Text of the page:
Mike D.'s Comment
member avatar

I forgot to add, it's been over a month now since I had a critical event and my logs have been 100% legal in the month of November before I was making small errors here and there and forgetting to put remarks on certain things.

Jamie...in my opinion. Schneider should be proud to have you aboard.

Even-Keel's Comment
member avatar

Hey Jamie, looking forward to reading your posts here. Really appreciate your taking the time. It's very helpful. I have been reading as much as I can here on TT and find it all to be invaluable.

It's interesting, I was just thinking it would be nice to see a sort of chronicle over a period of time from some of the regulars on here. It could just be over a week's time on the road or a month, etc. I love the training diaries, but find I'm interested as well in getting a better feel for the day to day life as a professional driver. I think it would add a great deal to the amazing info, stores, posts and Brett's book which are here already.

Be safe and keep up the good work!

Old School's Comment
member avatar
I was just thinking it would be nice to see a sort of chronicle over a period of time from some of the regulars on here.

Okay, here's a few flat bedding chronicles...

A Week In The Life Of A Flat Bed Driver

Another Daughter Rides Along

Driving Miss Abigail

Rob T.'s Comment
member avatar
I was just thinking it would be nice to see a sort of chronicle over a period of time from some of the regulars on here. It could just be over a week's time on the road or a month, etc.

Old schools posts are great because even though he's busting his tail he shows how he still finds time to enjoy himself on the road.

Daniel B was nice enough to do atleast 2 posts about his experiences. Adventures of daniel b and A month with daniel b

I too enjoy reading the experiences of OTR drivers.

OTR:

Over The Road

OTR driving normally means you'll be hauling freight to various customers throughout your company's hauling region. It often entails being gone from home for two to three weeks at a time.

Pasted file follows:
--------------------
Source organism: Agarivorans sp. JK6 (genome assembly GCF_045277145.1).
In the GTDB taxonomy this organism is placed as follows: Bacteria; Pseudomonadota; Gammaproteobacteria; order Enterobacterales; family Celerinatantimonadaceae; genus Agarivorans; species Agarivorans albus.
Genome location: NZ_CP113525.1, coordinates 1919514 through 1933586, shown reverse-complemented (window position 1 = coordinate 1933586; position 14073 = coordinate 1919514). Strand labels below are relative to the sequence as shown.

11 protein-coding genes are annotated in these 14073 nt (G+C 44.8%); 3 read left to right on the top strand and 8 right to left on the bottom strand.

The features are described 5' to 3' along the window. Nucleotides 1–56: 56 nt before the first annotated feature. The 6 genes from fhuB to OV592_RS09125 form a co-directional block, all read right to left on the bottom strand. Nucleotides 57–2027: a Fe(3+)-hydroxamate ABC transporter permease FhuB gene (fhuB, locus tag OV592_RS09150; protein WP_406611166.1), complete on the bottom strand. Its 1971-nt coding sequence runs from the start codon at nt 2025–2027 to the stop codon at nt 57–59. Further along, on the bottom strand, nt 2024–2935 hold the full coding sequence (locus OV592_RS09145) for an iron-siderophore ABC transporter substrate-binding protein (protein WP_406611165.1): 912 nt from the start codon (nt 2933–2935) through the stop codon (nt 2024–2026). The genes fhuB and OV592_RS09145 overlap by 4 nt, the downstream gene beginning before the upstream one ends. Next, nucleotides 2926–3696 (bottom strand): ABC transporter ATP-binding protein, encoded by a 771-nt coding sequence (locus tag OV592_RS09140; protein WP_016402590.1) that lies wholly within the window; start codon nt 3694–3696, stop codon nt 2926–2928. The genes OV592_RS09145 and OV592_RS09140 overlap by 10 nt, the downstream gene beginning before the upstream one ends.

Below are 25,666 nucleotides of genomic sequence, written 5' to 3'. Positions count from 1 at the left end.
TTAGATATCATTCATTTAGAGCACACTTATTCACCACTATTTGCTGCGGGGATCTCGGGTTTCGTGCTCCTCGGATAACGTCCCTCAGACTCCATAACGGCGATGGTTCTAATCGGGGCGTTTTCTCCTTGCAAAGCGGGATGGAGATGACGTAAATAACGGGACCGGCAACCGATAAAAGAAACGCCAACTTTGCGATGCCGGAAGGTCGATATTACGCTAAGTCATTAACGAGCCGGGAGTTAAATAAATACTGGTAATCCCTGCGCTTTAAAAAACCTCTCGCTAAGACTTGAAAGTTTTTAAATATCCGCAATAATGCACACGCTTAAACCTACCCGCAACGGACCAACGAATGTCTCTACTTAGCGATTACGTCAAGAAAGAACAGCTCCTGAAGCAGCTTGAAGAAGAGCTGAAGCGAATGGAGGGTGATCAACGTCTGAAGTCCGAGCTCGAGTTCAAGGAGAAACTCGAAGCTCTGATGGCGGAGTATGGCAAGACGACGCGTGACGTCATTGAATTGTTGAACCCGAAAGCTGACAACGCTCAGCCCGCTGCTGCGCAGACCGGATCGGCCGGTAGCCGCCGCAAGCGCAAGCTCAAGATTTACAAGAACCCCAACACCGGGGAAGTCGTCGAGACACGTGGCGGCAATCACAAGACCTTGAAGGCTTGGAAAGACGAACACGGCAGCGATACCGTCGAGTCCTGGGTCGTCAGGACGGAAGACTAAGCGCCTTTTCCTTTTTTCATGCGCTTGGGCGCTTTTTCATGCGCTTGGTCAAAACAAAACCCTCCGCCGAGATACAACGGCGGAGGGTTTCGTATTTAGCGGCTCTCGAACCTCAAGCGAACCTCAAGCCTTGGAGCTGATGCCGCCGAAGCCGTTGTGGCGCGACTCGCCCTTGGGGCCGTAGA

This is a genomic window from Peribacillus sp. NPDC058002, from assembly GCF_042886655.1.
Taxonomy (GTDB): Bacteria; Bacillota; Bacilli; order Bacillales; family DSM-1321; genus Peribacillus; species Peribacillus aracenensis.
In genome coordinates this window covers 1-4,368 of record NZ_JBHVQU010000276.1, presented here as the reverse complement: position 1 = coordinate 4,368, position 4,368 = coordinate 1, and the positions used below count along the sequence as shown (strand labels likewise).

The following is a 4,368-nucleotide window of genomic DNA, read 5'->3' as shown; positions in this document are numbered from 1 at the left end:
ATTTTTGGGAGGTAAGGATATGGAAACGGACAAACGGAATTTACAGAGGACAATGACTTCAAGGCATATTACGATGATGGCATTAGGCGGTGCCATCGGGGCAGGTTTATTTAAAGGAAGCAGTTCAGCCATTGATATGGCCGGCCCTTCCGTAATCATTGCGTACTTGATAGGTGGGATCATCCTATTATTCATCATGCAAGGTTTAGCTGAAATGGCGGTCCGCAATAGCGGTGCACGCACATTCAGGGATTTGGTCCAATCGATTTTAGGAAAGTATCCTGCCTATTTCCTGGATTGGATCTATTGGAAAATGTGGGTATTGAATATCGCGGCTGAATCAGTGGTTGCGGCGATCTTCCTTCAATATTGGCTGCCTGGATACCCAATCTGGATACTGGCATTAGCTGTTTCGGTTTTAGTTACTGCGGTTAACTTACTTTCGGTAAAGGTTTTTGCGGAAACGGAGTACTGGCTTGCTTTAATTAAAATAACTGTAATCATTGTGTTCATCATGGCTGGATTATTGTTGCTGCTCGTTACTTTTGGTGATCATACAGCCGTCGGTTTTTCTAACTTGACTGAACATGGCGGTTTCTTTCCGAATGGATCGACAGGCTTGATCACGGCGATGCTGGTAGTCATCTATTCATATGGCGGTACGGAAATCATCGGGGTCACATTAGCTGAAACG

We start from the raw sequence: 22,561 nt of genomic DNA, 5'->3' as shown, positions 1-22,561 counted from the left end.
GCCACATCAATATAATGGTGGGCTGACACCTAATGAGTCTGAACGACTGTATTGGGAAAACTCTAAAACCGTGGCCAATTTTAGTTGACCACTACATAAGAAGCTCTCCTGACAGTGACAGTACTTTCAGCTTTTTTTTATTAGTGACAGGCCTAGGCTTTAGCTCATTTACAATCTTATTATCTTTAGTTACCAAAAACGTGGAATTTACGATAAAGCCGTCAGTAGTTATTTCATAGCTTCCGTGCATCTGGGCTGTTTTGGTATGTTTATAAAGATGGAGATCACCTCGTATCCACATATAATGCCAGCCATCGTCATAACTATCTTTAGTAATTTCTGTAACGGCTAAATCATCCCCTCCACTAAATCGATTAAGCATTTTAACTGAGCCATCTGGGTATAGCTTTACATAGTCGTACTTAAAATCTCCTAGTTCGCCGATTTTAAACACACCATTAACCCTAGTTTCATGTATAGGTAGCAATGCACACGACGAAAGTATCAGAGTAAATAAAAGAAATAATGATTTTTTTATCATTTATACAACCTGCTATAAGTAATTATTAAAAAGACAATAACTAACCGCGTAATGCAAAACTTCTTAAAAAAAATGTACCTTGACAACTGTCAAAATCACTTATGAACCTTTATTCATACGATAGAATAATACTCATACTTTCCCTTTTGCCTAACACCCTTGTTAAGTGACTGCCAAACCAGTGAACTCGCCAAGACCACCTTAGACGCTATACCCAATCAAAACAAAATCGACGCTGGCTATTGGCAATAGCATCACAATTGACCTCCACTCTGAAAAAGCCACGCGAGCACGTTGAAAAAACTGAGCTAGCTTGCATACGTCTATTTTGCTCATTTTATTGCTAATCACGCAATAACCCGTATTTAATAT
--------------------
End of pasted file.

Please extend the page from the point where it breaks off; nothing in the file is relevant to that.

Even-Keel's Comment
member avatar

Thanks for the Links OS & Rob T! Just what the Dr. ordered! Maybe these and others could live in their own forum?

Sorry Jamie! Now back to our regularly scheduled programming....

Jamie's Comment
member avatar

Well my 1200 mile trip will be coming to an end tonight, it was great while it lasted! Hopefully I get some more long runs soon, of course I will be on time unless something comes up between now and tonight (after my 10 hour break).

Backing at truck stops has been going amazing, I haven't had to many problems like before. Then again I only park at the large truck stops where you get a lot of room to setup, so that really helps as well! rofl-3.gif

I also reached out to my DBL since they are looking for 5-6 drivers to temp team to run loads for FedEx for the holidays, I doubt I'll be one of the 5-6 drivers but it was worth a shot as it'll be extra money.

Jamie's Comment
member avatar

Another trip on the books, I finished my 1200 mile trip this morning. I was hoping to get a pre-planned before I delivered but it didn't happen. I was about two hours away when they messaged me to "make sure my NAT and hours were set correctly", which they were... So I got to the customer and I still didn't have a pre-plan, so I decided to take my 10 hour break so I wouldn't get one at the last moment while low on hours. But it worked out.

I talked to guy I know who is also a trucker, he suggested I try "Redline" for those days where get little sleep and need help staying up. So I bought some at the pilot and boy does it work amazing... I only got about 4 hours of sleep by the time I went to bed, and I drank half a bottle like it suggests when I got up and I have felt wide awake ever since than.